Diaper rash is normally caused by irritations or allergies. When it is caused by irritations, it is usually because the diaper has been on too long or the urine/stool is especially acidic. Sometimes oranges, raisins, peanuts, candy, or other foods cause irritations because they are not digested well and large pieces survive in the stool. Or a harmless diaper that has been on all night, too tightly lodged in pants, or sat on for too long can cause diaper rash.
In other cases, the baby is actually allergic to a food or liquid ingested. They may have seemed fine upon eating/drinking, but as it moves through the bowels, it causes a problem. Sometimes there is severe cramping while trying to go. Sometimes there is diarrhea. Sometimes there is blood in the stool. (There shouldn’t be a lot, but there can be patches or a general red tinge all over). Sometimes the stool just smells really “off” (like a horse or strangely pungent). But a key sign of allergy is a diaper rash that bleeds when you wipe it. There may be little dots or blemishes on the skin which are extremely sensitive and tender so that the child screams when you wipe them or arches their bum up and away from you. Or they might clench their little buttocks together hard so you can’t wipe in there… all are signs that whatever they ate caused a bad enough reaction that you should take that food/drink out of their diet.
In our children, milk and orange juice were common culprits. If my second-born toddler had any citrus product, he would get this type of thing for several days on end. It was a hard cycle to get out of because he would have continual loose stools which required lots of wiping, but the wiping caused bleeding and open stings. In my fourth child, she had this reaction to milk products until she was about fifteen months old. I have heard of peanuts, wheat, and berries causing this type of reaction too—all highly potential allergens.
This doesn’t mean you can’t try these food again, it just means the little system is currently unable to handle them. Many babies have allergic reactions to peanut butter in the first year, for example, but eventually outgrow it in the second year. The same thing for milk/yogurt. Wait a couple months and try again later (with a SMALL amount, waiting for at least one diaper response. Take a weaning approach, and be patient.
Allergic reactions can also occur if the child is having a particular food too often. A child who is not truly allergic to peanut butter or bananas, for example, can develop an allergic reaction with loose stools and tender red rashes if they are eating those foods every day. As soon as you back off the dosage, they go back to normal. Varying the kind of peanut butter (almond, cashew), or other offending product, can help prevent allergic reactions.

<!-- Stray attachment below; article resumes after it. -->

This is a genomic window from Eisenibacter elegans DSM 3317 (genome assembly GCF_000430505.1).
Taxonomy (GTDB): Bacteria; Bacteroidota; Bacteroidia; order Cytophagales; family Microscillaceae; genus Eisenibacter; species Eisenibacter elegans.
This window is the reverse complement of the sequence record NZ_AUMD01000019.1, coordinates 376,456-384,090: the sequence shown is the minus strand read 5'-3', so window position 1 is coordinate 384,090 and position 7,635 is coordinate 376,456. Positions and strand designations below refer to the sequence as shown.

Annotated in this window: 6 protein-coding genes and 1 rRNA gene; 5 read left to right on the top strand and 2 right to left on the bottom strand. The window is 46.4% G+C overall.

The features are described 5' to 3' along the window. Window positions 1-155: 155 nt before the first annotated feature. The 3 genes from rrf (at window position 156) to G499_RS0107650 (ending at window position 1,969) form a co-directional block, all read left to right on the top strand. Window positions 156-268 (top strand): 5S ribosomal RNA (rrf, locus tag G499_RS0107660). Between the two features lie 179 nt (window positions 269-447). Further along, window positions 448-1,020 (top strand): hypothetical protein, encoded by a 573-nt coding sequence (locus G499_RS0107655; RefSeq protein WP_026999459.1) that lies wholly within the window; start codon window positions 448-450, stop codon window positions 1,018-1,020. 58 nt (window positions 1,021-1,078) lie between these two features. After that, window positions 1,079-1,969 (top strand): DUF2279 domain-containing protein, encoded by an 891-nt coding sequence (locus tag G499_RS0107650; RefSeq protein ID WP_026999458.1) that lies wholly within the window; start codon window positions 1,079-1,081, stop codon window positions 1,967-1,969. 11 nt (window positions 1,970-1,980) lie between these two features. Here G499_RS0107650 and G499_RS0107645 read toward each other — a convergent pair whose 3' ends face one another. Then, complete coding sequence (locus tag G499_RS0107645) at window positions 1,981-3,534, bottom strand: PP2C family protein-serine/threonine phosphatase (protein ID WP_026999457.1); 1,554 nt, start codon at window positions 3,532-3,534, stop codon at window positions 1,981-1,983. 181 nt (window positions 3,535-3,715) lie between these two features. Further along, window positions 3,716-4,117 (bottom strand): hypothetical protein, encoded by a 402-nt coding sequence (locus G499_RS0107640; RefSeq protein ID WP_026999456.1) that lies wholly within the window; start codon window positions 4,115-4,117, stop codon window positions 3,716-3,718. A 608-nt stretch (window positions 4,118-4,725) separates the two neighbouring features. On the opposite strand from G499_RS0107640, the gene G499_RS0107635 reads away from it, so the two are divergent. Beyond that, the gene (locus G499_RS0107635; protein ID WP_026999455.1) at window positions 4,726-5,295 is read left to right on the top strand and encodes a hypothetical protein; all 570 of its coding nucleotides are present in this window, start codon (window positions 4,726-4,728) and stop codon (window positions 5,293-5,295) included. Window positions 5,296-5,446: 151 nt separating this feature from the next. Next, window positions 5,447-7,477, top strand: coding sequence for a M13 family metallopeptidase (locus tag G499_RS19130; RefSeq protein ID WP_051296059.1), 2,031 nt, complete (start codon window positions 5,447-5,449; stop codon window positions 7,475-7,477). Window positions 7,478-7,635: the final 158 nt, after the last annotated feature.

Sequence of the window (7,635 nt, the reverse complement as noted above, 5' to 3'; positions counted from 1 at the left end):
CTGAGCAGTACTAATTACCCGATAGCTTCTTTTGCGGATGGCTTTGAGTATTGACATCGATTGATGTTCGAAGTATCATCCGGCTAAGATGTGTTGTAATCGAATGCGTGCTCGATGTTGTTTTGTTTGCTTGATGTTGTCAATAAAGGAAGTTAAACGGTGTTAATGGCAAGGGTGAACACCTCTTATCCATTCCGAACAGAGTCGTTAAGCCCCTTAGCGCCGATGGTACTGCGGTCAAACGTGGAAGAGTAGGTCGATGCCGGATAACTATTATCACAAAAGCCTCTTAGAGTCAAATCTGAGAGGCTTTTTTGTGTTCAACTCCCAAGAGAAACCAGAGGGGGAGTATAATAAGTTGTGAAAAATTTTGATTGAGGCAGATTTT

In these types of cases, take advantage of what I call “pre-emptive diaper rash.” Before it breaks out in bumps or bloody blemishes, the skin sometimes just gets all red like a sunburn. The child exhibits sensitivity to being wiped, but if you can eliminate the offending food/liquid then (or you only served it in small amounts), and lather on some balm, you avoid the full-fledged diaper rash problem that sometimes takes days to heal. Most zinc-oxide ointments do fine at this stage.
But if the rash is full on, you’ll need a real ointment to keep the area protected in the diaper. Aquaphor is the best because it is really thick so it prevents irritation from the next urine/bowel. Try to keep liberal amounts of Aquaphor on the rash itself and after a few successful diapers with no stool in them, you should see some progress.
Use Pampers wipes for Sensitive Skin. They are dye-free, perfume free, and the softest kind available. Huggies or generic wipes will be too rough on a delicate rash.
Be aware that super-cleanness is also necessary for the area to heal. Getting every little spot pristine is difficult if the baby is experiencing lots of loose stools and pain during wiping. You’re tempted to back off and leave their little parts alone. But the area must stay entirely clean or parts of their stools will continue to irritate the skin and sting any open places.
Also be aware that open air is one of the best things for them because “hanging loose” keeps fibers from brushing up against and irritating the skin further. Obviously you can’t just let your baby go diaper-free for very long unless you have grass instead of carpet! But it does speed the healing, so try it for awhile on a towel, in the bathroom, or on the lawn if you live in a warm climate. Or you can try a disposable diaper loosely pinned instead. I used to let my older toddler go around with no diaper but sweatpants on for an hour since I knew he could avoid peeing for short amounts of time.
The last ingredient to healing is dryness. Change the diaper often and try to keep the area as dry as possible. Avoid strenuous wiping, or skip the wiping whenever possible. Use a “dabbing” motion when wiping instead of the usual “swiping” gesture, and pat the bum dry with a tissue or toilet paper. Bathe normally to keep the area really clean or soothe, but don’t bathe to heal the rash specifically–it doesn’t work. Baking soda can help the sting if you suspect it, but after baths, make sure you get all the little skin folds dry so irritated areas don’t chafe or breed bacteria.